On the second question, should non-black people's opinions be weighed on whether Imus should stay or go? I took several American Indian studies courses in college, and we often discussed the mascot issue with my Oneida professors and classmates. One of my professors said that she did not care about the use of Indian mascots personally but that some people she knew were really upset by their use. And for that reason, she was against them. I thought that was a good policy. If you know some people are really upset by something and you don't really care or have an important stake in the issue, you should side with the people who are really affected by the issue. Every black person I've seen on tv (granted, I have not talked with a black person about the Imus issue) has said that Imus should go. Therefore, I think Imus should go. I know that I have no idea what it feels like to be called "nappy-headed". I also know that I don't know what it feels like that my ancestors were enslaved in my own country. Or if my grandfather were lynched (like a pastor I know).

So my personal hope is that Imus is kept on so there can be talk about how awful it is what he said. But that hope falls to my second belief, that whoever was hurt by Imus should have the larger say in what happens to him.

3 Comments:

At Tuesday, April 10, 2007, Blogger MK said...

apologies, AM! We must have been working on these at the same time...

 
At Wednesday, April 11, 2007, Blogger AG said...

Many people are coming out saying that if Imus worked for me he would be fired... or similar things. While I, personally, think that his comments were completely inappropriate and offensive, I am not sure that his complete removal is the best solution.

I realize that Jon said he would definitely fire Imus. I have a slightly different perspective. Honestly, I am wondering why this time is becoming such an issue. Imus has said inappropriate things before. He has been reprimanded in the past, but never has it ever gotten this much attention. Maybe this saying was worse than all the others, but if you take a look, it's not really.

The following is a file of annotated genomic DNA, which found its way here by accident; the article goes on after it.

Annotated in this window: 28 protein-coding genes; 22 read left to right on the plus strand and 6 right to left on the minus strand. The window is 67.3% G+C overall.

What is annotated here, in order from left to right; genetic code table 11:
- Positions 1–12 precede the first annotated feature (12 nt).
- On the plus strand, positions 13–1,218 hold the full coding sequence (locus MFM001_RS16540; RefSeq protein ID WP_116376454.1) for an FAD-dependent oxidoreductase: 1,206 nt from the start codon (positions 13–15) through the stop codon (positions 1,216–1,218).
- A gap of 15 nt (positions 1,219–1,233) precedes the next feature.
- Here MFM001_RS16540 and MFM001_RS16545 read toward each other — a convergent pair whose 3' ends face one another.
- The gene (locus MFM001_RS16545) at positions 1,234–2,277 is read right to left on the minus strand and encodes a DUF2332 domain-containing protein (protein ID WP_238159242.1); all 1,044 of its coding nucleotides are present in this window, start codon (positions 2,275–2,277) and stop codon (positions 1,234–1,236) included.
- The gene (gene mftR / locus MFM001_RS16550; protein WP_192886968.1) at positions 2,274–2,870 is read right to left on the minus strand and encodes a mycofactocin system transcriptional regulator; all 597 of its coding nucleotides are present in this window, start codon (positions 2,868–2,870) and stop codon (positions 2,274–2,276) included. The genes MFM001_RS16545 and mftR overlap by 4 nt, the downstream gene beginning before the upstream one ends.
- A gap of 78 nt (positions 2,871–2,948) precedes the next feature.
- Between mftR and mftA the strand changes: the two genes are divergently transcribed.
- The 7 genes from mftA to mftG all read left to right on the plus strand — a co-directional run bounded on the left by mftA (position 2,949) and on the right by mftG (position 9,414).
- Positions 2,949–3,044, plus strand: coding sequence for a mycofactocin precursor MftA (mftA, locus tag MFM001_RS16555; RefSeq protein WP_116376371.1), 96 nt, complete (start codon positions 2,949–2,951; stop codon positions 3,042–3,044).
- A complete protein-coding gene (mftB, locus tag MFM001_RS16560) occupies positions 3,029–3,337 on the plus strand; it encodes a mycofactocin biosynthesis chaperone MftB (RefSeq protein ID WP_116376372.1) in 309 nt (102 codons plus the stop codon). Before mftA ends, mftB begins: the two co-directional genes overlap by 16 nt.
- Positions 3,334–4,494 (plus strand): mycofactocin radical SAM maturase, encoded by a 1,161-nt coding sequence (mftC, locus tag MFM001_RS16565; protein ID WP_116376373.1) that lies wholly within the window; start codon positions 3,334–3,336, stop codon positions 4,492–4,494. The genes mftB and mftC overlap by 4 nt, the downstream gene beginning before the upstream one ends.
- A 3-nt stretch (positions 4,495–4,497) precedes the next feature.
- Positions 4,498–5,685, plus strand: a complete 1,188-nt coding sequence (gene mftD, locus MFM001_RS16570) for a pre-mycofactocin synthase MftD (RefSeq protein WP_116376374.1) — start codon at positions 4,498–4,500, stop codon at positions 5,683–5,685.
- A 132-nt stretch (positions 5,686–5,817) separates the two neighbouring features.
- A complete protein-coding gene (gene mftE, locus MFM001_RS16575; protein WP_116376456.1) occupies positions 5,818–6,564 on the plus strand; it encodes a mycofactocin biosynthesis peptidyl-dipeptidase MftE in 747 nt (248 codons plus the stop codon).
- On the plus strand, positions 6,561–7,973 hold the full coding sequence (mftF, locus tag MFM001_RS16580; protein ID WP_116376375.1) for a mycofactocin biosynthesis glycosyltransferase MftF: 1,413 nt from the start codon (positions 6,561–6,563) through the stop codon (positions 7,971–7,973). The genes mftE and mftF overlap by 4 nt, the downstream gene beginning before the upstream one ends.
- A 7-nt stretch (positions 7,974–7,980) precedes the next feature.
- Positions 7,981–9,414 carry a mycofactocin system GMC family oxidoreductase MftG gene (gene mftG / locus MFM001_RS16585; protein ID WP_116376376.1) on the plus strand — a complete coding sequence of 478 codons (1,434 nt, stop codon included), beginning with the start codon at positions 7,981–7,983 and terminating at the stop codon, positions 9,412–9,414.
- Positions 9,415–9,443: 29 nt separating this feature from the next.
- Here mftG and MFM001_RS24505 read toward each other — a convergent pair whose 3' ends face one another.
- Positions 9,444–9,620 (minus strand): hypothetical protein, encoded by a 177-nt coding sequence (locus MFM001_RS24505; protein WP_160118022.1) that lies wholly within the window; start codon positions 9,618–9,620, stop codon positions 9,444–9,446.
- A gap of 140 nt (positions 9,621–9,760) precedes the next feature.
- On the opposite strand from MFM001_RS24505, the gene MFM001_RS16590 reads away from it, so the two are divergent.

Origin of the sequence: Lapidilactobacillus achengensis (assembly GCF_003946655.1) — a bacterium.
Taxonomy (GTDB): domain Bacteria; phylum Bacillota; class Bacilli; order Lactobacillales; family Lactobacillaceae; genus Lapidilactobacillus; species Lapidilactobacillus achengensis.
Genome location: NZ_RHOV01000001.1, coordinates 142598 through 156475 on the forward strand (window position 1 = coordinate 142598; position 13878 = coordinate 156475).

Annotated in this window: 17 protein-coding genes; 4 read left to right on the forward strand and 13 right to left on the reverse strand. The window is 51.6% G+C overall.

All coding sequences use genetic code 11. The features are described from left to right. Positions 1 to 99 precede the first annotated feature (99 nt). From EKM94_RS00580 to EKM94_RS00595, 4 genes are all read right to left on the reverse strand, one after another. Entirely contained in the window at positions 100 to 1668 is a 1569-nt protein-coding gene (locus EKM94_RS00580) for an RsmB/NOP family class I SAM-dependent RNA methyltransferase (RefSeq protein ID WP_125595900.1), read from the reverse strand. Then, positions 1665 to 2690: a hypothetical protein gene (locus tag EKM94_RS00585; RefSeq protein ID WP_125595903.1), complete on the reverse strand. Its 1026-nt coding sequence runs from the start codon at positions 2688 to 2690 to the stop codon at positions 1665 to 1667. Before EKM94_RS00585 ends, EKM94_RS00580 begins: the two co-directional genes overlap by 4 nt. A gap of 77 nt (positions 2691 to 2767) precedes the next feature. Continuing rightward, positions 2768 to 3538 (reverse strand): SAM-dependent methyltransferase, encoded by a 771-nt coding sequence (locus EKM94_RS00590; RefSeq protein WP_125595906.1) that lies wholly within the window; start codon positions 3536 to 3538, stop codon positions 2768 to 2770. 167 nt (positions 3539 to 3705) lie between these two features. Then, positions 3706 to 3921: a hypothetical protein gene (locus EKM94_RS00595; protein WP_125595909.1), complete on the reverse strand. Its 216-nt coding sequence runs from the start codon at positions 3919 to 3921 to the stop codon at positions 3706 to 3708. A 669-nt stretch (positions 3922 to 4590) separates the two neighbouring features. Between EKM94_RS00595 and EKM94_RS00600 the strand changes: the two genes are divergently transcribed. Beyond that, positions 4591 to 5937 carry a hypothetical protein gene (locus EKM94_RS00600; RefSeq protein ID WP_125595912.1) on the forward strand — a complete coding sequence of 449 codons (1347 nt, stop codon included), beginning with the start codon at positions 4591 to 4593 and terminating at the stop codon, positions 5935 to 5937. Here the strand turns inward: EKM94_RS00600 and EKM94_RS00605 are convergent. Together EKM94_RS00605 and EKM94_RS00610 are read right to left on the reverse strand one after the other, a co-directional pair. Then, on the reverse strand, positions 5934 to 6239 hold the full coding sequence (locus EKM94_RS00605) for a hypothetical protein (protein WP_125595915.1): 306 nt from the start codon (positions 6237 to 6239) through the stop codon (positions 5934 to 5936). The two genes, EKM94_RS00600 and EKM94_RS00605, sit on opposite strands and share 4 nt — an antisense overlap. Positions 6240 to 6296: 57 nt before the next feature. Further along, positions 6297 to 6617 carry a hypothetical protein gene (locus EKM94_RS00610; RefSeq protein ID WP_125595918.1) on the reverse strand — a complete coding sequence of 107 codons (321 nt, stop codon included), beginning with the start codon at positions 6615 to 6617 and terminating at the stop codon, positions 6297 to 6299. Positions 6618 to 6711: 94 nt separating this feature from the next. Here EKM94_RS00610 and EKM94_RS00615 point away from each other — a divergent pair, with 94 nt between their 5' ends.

Like Washington Post columnist Michael Wilbon said, "...But there's nothing rare about Imus's vile attacks. This is what he does as a matter of course."

I guess I am just confused as to why this is the final straw and such a big deal when he has said so many similar things and never gotten in "real big trouble" for it.

 
At Thursday, April 12, 2007, Blogger AJS said...

I think it's a little bit simplistic to say that because one isn't black one can't have a say in whether Imus stays or goes. It's also a bit simplistic to say all blacks want Imus to be gone.

Is that to say that if you're not rich, you can't have a say on tax policy for the rich? Or that all rich people necessarily want to be taxed less?

There are degrees within everything, and I think all reasonable people can participate in debate, not simply those who happen to have been offended.

Plus, I've heard Michael Wilbon, a black columnist whom AG quotes, say the comments were more sexist than racist. So shouldn't women have a say as well?

That being said, I think the black co-host is a great idea (although it runs the risk of being enabling, like Robin Quivers is for Howard Stern; Imus could say something and then say, "Well, my black co-host thinks it's funny, so it's OK"). I hope it occurs in some iteration when Imus gets back on the air.